Far from expressing regret, or taking responsibility for having promoted the hateful ideology of the racist group Britain First, Trump excused himself.
Piers Morgan, a talk-show host who once competed for Donald Trump’s approval as a contestant on “The Apprentice,” spent much of Friday boasting about a chummy interview he had conducted with the former game-show host in Davos, Switzerland. The interview was newsworthy, Morgan told anyone who would listen, since, according to him, it contained something rare: an apology from Trump.
That, at least, is how Morgan described Trump’s remarks, as regret for having retweeted anti-Muslim videos posted on Twitter by the deputy leader of a fringe political party for British white supremacists. Video of the exchange, however, reveals that something quite different happened:
WORLD EXCLUSIVE: In his first international interview since becoming US president, @realDonaldTrump says sorry for retweeting anti-Muslim videos. @piersmorgan https://t.co/kFCEKnYxyI— Good Morning Britain (@GMB) January 26, 2018
The full interview will air on Sunday 28 January at 10pm on @ITV and available on the @itvhub. pic.twitter.com/Am5nH1jvPw
Far from expressing regret, or taking any responsibility for his role in helping to promote the hateful ideology of the racist group Britain First, Trump offered a variety of excuses. The first of these was that he had good reason to share the videos, since, he said, they depicted “radical Islamic terror,” and he wanted to do his part to draw attention to such behavior. Second, Trump said, the fact that he had taken part in the propaganda campaign of a group of British racists was hardly worth mentioning, since it “was not a big story” in the United States at the time.
Most importantly, however, Trump argued that he could not be held responsible for promoting the hate-filled views of the British extremists he had boosted on Twitter because he had no way of knowing that the obviously racist tweets he had chosen to share had been posted by racists.
After Morgan told Trump that he wanted the British people to get to know “the real you” and suggested that an apology “would go a long way,” the president stammered out something less than contrition. “If you’re telling me,” Trump said, “that’s a horror p –people, horrible racist people, horror — I would certainly apologize, if you’d like me to do that.”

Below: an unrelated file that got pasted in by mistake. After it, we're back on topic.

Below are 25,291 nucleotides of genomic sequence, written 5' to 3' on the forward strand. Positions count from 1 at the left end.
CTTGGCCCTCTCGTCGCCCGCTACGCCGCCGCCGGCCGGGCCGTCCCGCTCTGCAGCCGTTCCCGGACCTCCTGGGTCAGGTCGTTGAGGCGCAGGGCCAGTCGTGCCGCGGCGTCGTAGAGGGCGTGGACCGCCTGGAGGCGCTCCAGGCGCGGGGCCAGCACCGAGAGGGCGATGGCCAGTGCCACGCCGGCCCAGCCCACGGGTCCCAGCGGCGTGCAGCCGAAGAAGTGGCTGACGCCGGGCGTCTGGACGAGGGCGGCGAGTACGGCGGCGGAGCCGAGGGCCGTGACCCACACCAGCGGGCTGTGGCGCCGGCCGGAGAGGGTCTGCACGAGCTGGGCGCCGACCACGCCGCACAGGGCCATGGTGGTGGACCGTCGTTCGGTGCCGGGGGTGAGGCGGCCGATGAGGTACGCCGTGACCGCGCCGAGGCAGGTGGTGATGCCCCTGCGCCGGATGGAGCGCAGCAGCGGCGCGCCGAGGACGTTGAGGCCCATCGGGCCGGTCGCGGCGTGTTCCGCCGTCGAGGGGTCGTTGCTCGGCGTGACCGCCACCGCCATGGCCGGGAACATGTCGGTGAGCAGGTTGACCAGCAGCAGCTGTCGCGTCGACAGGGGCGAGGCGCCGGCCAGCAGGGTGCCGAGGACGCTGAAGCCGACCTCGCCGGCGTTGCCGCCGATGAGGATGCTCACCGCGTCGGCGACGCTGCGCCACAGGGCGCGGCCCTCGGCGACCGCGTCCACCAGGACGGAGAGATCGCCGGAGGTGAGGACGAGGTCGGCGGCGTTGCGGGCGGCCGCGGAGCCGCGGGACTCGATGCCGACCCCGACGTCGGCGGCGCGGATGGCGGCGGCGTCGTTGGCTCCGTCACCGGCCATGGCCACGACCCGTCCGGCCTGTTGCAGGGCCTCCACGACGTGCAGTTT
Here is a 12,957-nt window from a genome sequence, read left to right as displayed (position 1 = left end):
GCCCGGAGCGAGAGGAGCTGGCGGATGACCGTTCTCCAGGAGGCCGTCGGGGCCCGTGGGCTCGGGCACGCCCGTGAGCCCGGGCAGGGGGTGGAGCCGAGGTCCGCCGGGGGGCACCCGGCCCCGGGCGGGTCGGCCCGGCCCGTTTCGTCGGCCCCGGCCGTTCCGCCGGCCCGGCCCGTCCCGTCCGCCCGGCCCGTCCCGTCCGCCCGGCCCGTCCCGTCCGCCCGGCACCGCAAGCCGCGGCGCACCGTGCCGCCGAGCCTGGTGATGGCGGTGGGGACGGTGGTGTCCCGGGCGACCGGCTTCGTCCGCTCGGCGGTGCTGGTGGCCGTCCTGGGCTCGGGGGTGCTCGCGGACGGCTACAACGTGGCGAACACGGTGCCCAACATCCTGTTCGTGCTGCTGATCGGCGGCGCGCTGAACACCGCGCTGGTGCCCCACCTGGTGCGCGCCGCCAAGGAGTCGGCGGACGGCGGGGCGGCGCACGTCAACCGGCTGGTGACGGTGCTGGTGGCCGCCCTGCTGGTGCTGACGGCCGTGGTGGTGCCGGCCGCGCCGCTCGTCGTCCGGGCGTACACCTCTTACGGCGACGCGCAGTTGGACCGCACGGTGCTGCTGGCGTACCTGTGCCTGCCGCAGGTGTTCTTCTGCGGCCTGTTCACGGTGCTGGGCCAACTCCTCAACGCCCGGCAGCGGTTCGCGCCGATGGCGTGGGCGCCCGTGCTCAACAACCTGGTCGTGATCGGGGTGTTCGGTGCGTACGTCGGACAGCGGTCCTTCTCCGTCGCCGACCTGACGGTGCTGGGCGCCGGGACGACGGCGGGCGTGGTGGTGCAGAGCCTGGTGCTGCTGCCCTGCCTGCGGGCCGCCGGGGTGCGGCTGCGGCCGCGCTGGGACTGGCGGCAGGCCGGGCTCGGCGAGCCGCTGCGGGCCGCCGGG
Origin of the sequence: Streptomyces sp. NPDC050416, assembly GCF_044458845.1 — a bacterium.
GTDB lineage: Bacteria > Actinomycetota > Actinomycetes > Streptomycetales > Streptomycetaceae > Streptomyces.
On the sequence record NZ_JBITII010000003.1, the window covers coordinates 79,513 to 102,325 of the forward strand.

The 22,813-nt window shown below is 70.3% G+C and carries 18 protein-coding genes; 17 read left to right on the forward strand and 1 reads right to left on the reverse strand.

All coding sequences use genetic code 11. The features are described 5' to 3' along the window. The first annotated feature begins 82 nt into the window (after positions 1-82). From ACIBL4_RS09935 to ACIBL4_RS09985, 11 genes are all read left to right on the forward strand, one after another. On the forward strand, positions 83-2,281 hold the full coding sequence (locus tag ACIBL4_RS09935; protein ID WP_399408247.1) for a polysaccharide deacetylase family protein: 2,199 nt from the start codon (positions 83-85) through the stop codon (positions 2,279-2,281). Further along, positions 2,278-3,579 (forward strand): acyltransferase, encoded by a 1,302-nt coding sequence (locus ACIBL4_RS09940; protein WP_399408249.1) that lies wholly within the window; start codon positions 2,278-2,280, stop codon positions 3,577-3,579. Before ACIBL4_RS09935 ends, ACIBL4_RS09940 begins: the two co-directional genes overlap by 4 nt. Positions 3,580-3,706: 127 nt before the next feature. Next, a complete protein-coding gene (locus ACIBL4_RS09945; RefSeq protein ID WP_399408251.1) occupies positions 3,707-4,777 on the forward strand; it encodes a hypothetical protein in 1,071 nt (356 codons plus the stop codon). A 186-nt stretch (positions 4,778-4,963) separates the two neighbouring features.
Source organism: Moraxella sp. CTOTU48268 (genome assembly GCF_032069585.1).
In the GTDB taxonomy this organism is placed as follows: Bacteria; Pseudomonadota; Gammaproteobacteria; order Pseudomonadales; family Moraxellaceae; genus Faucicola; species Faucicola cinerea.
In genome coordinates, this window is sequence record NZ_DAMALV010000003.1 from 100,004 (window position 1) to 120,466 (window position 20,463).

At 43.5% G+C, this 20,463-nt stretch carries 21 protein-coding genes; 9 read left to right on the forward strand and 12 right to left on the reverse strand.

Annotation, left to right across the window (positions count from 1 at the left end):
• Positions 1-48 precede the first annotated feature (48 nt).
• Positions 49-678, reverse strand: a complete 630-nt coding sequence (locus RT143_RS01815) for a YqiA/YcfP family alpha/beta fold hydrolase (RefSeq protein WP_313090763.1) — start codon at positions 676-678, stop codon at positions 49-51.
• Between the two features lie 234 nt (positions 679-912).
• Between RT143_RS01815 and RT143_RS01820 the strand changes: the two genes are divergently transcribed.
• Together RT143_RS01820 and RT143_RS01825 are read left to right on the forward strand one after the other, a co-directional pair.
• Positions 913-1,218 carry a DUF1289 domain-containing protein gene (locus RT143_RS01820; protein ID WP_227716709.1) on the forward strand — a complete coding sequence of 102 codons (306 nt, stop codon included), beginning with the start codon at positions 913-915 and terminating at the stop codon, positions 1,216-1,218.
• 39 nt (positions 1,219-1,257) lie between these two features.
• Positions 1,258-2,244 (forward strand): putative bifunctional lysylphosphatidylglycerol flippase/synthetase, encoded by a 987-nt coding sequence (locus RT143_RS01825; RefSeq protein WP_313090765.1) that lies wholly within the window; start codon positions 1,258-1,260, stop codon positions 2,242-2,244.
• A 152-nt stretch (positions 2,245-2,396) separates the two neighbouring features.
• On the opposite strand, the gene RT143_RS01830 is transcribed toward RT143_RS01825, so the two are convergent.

But instead of going on to actually offer an apology, Trump returned to excusing himself, adding, “I know nothing about them.”
Among those who noticed the blank space where the apology was supposed to be was Tracy Brabin, a member of the British Parliament from Batley and Spen, whose seat was previously held by Jo Cox, a pro-European MP assassinated in 2016 by a white supremacist who shouted “Britain First” as he stabbed and shot her.
Hello @POTUS . You've just said you'd apologise for sharing far right hatred on social media. As the MP for #batleyandspen, a community who's MP was murdered by someone holding similar views to those you endorsed, we'd like to hear that apology. Thank you.— Tracy Brabin MP (@TracyBrabin) January 26, 2018
When Morgan then helpfully handed Trump his next line, “And you would disavow yourself of people like that,” Trump returned again to his main point. “I don’t want to be involved with people … but you’re telling me about these people ’cause I know nothing about these people,” Trump said.
While Morgan engaged in some creative editing of the president’s remarks to characterize them as an apology, the whole exchange closely echoed Trump’s weird attempt, in early 2016, to claim that he had never heard of American white supremacists like David Duke or the Ku Klux Klan.
“Just so you understand, I don’t know anything about David Duke, OK?” Trump told Jake Tapper of CNN during the Republican primary campaign. “I don’t know anything about what you’re even talking about with white supremacy or white supremacists, so, I don’t know. … You wouldn’t want me to condemn a group that I know nothing about.”
Trump’s sudden difficulty in recalling who exactly the former Klan leader was came five months after he had responded to a question from John Heilemann of Bloomberg News — “Would you repudiate David Duke?” — by saying: “Sure, I would do that, if it made you feel better. I don’t know anything about him. Somebody told me yesterday, whoever he is, he did endorse me.”